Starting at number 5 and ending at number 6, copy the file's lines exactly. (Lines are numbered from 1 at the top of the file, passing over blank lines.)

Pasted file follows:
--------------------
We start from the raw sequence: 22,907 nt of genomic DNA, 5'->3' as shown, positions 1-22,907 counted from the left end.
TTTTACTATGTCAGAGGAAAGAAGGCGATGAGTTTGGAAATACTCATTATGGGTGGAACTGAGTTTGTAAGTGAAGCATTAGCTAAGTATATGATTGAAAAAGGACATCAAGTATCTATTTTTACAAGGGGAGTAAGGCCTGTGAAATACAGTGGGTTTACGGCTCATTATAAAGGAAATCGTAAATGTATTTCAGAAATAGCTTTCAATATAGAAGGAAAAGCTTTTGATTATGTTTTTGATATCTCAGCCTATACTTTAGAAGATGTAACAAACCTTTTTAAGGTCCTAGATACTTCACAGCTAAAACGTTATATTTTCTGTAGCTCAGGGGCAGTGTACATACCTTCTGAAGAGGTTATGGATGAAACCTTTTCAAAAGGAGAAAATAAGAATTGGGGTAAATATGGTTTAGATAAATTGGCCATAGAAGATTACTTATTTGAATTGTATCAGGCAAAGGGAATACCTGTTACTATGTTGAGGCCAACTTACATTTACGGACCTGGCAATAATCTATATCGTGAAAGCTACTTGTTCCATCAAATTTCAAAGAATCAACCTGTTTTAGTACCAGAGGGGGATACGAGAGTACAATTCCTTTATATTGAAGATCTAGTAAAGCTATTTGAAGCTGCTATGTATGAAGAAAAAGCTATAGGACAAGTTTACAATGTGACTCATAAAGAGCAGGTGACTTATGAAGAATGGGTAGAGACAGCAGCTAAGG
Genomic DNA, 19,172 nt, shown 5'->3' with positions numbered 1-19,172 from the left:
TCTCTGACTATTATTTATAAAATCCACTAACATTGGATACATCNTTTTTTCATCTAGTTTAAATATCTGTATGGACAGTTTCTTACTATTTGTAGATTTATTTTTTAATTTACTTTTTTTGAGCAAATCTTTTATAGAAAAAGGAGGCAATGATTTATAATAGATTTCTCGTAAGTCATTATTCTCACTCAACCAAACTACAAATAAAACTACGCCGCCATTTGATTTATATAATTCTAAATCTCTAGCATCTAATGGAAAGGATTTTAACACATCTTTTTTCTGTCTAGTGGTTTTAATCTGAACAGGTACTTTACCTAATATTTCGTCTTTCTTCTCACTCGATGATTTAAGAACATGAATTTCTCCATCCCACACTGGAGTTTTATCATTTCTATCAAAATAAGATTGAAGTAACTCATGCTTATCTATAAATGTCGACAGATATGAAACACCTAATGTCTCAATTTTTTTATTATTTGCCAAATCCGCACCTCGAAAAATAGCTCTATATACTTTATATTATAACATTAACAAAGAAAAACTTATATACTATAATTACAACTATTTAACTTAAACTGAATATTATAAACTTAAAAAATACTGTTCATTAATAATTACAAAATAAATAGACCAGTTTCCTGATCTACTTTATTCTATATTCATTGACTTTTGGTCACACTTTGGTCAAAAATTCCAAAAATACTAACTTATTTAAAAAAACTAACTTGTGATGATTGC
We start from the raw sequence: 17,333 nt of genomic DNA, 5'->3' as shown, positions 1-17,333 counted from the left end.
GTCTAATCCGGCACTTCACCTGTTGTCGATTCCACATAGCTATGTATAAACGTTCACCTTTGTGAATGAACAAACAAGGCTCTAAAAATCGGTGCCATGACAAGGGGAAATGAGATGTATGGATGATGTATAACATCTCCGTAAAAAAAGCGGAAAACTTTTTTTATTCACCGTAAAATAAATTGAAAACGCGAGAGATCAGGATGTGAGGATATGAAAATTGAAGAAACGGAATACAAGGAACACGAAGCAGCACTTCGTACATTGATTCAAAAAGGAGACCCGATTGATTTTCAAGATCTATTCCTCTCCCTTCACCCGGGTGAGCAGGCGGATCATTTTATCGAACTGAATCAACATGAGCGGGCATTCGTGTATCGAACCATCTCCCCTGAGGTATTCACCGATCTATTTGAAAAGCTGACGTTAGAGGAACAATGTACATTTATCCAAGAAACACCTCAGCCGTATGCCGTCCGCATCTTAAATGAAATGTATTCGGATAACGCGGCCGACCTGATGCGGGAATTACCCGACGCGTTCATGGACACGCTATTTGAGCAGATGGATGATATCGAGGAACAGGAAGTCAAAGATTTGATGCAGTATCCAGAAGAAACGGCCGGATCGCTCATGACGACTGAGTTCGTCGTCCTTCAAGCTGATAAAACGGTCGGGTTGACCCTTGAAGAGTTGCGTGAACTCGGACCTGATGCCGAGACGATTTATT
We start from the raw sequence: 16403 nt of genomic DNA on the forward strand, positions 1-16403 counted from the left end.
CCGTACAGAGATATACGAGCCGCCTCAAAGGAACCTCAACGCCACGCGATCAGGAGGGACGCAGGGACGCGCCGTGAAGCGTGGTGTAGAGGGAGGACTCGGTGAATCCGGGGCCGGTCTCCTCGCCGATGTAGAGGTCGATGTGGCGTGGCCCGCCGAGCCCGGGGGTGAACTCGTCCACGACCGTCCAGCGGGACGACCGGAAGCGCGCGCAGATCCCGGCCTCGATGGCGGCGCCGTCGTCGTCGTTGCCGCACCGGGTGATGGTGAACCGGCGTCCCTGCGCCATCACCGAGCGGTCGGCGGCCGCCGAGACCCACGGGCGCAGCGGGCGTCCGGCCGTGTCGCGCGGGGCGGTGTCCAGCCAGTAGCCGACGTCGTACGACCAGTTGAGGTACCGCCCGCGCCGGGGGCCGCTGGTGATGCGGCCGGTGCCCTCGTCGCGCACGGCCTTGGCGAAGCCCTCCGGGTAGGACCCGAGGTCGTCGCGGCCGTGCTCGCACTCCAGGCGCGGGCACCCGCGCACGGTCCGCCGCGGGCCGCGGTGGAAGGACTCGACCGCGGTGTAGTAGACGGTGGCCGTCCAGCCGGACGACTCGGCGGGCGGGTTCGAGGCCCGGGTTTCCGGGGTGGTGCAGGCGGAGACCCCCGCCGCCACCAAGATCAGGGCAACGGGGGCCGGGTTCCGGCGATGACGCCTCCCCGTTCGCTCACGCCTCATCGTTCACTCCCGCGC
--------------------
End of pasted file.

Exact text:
We start from the raw sequence: 17,333 nt of genomic DNA, 5'->3' as shown, positions 1-17,333 counted from the left end.
GTCTAATCCGGCACTTCACCTGTTGTCGATTCCACATAGCTATGTATAAACGTTCACCTTTGTGAATGAACAAACAAGGCTCTAAAAATCGGTGCCATGACAAGGGGAAATGAGATGTATGGATGATGTATAACATCTCCGTAAAAAAAGCGGAAAACTTTTTTTATTCACCGTAAAATAAATTGAAAACGCGAGAGATCAGGATGTGAGGATATGAAAATTGAAGAAACGGAATACAAGGAACACGAAGCAGCACTTCGTACATTGATTCAAAAAGGAGACCCGATTGATTTTCAAGATCTATTCCTCTCCCTTCACCCGGGTGAGCAGGCGGATCATTTTATCGAACTGAATCAACATGAGCGGGCATTCGTGTATCGAACCATCTCCCCTGAGGTATTCACCGATCTATTTGAAAAGCTGACGTTAGAGGAACAATGTACATTTATCCAAGAAACACCTCAGCCGTATGCCGTCCGCATCTTAAATGAAATGTATTCGGATAACGCGGCCGACCTGATGCGGGAATTACCCGACGCGTTCATGGACACGCTATTTGAGCAGATGGATGATATCGAGGAACAGGAAGTCAAAGATTTGATGCAGTATCCAGAAGAAACGGCCGGATCGCTCATGACGACTGAGTTCGTCGTCCTTCAAGCTGATAAAACGGTCGGGTTGACCCTTGAAGAGTTGCGTGAACTCGGACCTGATGCCGAGACGATTTATT